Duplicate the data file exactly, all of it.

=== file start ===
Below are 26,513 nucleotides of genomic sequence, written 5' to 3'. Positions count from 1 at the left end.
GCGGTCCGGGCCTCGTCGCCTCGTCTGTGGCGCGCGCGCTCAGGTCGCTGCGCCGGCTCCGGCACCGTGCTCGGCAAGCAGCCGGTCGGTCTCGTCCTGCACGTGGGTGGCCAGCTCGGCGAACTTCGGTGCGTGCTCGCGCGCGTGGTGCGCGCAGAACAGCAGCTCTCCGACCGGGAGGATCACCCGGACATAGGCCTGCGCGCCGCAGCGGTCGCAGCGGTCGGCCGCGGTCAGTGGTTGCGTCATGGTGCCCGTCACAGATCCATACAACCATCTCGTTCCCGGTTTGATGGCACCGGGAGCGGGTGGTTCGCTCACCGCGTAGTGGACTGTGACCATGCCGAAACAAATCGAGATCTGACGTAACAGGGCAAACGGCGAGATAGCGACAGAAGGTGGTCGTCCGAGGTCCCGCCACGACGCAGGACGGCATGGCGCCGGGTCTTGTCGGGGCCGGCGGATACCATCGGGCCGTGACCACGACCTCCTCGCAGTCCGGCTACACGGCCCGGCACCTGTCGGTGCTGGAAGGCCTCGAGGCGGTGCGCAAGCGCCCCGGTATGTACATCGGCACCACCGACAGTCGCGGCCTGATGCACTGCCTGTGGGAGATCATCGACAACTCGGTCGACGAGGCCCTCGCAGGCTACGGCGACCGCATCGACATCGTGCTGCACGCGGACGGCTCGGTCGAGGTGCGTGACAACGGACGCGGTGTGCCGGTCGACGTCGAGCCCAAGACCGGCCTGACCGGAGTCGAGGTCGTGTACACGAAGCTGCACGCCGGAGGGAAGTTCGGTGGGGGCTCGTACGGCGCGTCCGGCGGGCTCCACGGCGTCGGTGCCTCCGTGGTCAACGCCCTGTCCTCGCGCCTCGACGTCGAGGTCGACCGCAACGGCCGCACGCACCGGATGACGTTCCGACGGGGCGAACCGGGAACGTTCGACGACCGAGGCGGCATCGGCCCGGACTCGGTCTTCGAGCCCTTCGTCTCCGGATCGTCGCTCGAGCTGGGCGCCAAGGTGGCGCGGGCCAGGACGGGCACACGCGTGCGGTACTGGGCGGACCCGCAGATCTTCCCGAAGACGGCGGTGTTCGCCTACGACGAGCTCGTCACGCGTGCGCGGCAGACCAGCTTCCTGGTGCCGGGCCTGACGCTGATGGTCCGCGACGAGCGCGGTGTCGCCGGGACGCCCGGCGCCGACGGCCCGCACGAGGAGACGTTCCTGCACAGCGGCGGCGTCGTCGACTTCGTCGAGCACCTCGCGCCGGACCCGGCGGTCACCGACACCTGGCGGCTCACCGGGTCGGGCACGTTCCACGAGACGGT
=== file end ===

Below are 26,513 nucleotides of genomic sequence, written 5' to 3'. Positions count from 1 at the left end.
GCGGTCCGGGCCTCGTCGCCTCGTCTGTGGCGCGCGCGCTCAGGTCGCTGCGCCGGCTCCGGCACCGTGCTCGGCAAGCAGCCGGTCGGTCTCGTCCTGCACGTGGGTGGCCAGCTCGGCGAACTTCGGTGCGTGCTCGCGCGCGTGGTGCGCGCAGAACAGCAGCTCTCCGACCGGGAGGATCACCCGGACATAGGCCTGCGCGCCGCAGCGGTCGCAGCGGTCGGCCGCGGTCAGTGGTTGCGTCATGGTGCCCGTCACAGATCCATACAACCATCTCGTTCCCGGTTTGATGGCACCGGGAGCGGGTGGTTCGCTCACCGCGTAGTGGACTGTGACCATGCCGAAACAAATCGAGATCTGACGTAACAGGGCAAACGGCGAGATAGCGACAGAAGGTGGTCGTCCGAGGTCCCGCCACGACGCAGGACGGCATGGCGCCGGGTCTTGTCGGGGCCGGCGGATACCATCGGGCCGTGACCACGACCTCCTCGCAGTCCGGCTACACGGCCCGGCACCTGTCGGTGCTGGAAGGCCTCGAGGCGGTGCGCAAGCGCCCCGGTATGTACATCGGCACCACCGACAGTCGCGGCCTGATGCACTGCCTGTGGGAGATCATCGACAACTCGGTCGACGAGGCCCTCGCAGGCTACGGCGACCGCATCGACATCGTGCTGCACGCGGACGGCTCGGTCGAGGTGCGTGACAACGGACGCGGTGTGCCGGTCGACGTCGAGCCCAAGACCGGCCTGACCGGAGTCGAGGTCGTGTACACGAAGCTGCACGCCGGAGGGAAGTTCGGTGGGGGCTCGTACGGCGCGTCCGGCGGGCTCCACGGCGTCGGTGCCTCCGTGGTCAACGCCCTGTCCTCGCGCCTCGACGTCGAGGTCGACCGCAACGGCCGCACGCACCGGATGACGTTCCGACGGGGCGAACCGGGAACGTTCGACGACCGAGGCGGCATCGGCCCGGACTCGGTCTTCGAGCCCTTCGTCTCCGGATCGTCGCTCGAGCTGGGCGCCAAGGTGGCGCGGGCCAGGACGGGCACACGCGTGCGGTACTGGGCGGACCCGCAGATCTTCCCGAAGACGGCGGTGTTCGCCTACGACGAGCTCGTCACGCGTGCGCGGCAGACCAGCTTCCTGGTGCCGGGCCTGACGCTGATGGTCCGCGACGAGCGCGGTGTCGCCGGGACGCCCGGCGCCGACGGCCCGCACGAGGAGACGTTCCTGCACAGCGGCGGCGTCGTCGACTTCGTCGAGCACCTCGCGCCGGACCCGGCGGTCACCGACACCTGGCGGCTCACCGGGTCGGGCACGTTCCACGAGACGGT